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Picturing a World

Gurney on imaginative fiction

Blog post alert: Author-illustrator James Gurney has posted a Q&A on his world of Dinotopia well worth reading. He makes the point, for instance, that fully illustrated books are immersive and provide triggers to deepen the reader's involvement in imagining that world. One answer to a question, however, startled me.
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Jacket design

Website alert: I'm a sucker for Philip Pullman's fiction and Chris Wormell's art, so I was tickled by a Pullman tweet on a 25th Anniversary edition of Northern Lights. But what really interested me as I poked around from there was an earlier website piece on How Tom Sanderson designed Philip Pullman's The Book of Dust: La Belle Sauvage. Authors and illustrators get a lot of attention. Jacket designers don't, but their craft is essential to an attractive book. If you're interested in how it's all done, read the article!

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Katharine Cameron

I'm reading The Fairest of Them All by Maria Tater (2020), and naturally the first thing I did was look at all the pictures. The blue-and-white vase in this one caught my eye because I have a friend who is an expert on blue-and-white china. It amuses us both to come across it in odd contexts—in this case, a picture of Snow White's stepmother by Katharine Cameron from Louey Chisholm's In Fairyland (1904). That date for a children's book puts it squarely in my character Mattie's world, and Cameron just might be someone for Amy Richardson to know if I decide to follow Amy's story.

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Sketches for Flyaway

Kathleen Jennings, early story sketches for Flyaway

Blog post alert: Readers of this blog know how much I admire Kathleen Jennings' illustrations, writing, and Taunadel blog. Reading an essay at Tor.com, Illustrating Flyaway: Kathleen Jennings on Creating Art and Prose Together, has me wondering whether those of us with no art training could nevertheless doodle our way to visualizations that move our fiction. Worth a try! And do read Illustrating Flyaway: it has great pictures of finished work and silhouettes as well as sketches, adn you can get a high-rez version of this early-sketch page.

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Belle da Costa Greene

Who knew?!? Maybe you did, but I sure didn't know that J.P. Morgan's private librarian and eventual first director of the great Morgan Library in New York was a woman. Not only that—a woman of African-American descent. Belle da Costa Greene. I have just run across her in what might seem an unlikely source, Christopher de Hamel's endlessly entertaining and deeply informative Meetings with Remarkable Manuscripts. The connection, of course, is a manuscript in the Morgan Library. But that's another story for another day.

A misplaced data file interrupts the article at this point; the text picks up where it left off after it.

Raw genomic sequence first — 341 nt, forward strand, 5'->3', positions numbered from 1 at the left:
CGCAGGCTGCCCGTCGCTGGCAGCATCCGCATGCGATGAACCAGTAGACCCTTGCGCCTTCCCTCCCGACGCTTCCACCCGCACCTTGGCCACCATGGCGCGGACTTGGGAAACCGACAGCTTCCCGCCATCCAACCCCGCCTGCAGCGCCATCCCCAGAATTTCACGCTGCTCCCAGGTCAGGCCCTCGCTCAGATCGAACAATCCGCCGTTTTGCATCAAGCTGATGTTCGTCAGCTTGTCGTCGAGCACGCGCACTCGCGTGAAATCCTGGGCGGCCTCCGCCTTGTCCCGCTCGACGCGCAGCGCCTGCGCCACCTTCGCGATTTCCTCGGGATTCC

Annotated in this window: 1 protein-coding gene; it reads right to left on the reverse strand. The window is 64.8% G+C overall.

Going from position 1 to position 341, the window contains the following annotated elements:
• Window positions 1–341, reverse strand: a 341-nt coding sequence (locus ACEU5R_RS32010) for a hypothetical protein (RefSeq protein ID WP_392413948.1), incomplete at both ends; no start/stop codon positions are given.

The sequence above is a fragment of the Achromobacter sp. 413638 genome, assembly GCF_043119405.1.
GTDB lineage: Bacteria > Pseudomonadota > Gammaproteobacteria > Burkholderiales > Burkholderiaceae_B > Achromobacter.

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Hamnet

As promised, now that I have finished reading Maggie O'Farrell's Hamnet, here are some reactions. First three quickies: Is it a convincing exercise in historical imagination? No. Is it convincing as fiction? Yes. Could it stand on its own as a story for a reader who knew nothing about William Shakespeare and Anne Hathaway? Hmm.

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Flapper Queens

Wouldn't Wells and Wong love it!?! And I expect to. This illustration is from Rachel Cooke's review of The Flapper Queens by Trina Robbins. The idea of jazzy female cartoonists opens a new world for me to think about in connection with my character Mattie's future in the New York publishing world. So, yes, I ordered it from my local independent bookstore. And for more sample pages, click here.

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Murder is Bad Manners

I'm working on a longer response to Maggie O'Farrell's Hamnet, but first I want to give a rousing cheer for Robin Stevens' Murder is Bad Manners (American title). An article in the Guardian led me to her Murder Most Unladylike series. I think it is going to help me endure this election season. You can't say better than that! Positively ripping.

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Flyaway

Kathleen Jennings is the first to say that her new short novel, Flyaway, is not for everyone. But if you are a fantasy-fiction aficionado, yes. If you keep an eye on the arts Down Under, yes. If you are a fan of illustrated books and especially Jennings' own silhouettes, yes. If you are interested in how to adapt traditional European folklore to modern settings in the rest of the world, yes. And if you want to observe a skillful unfolding of one plot (the gothic story) that at the same time explores a quite different center of emotion (a damaged yet potent friendship), yes.

 

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Live and learn

I began reading the highly praised historical novel Hamnet by Maggie O'Farrell and frowned in the second chapter when "the tutor" sees a woman he mistakes for a servant carrying a hawk on her arm. Fat chance! I thought. Hawking was for the gentry, not servant girls; nobody would confuse the ranks that badly. And when O'Farrell further specifies that the hawk is a kestrel, I was even more annoyed. I've seen kestrels diving through hedges and they seem too small to train for hawking. To prove to myself she had made one of those bloopers historical fiction writers dread, I Googled and found—well, that I was wrong, wrong, wrong.

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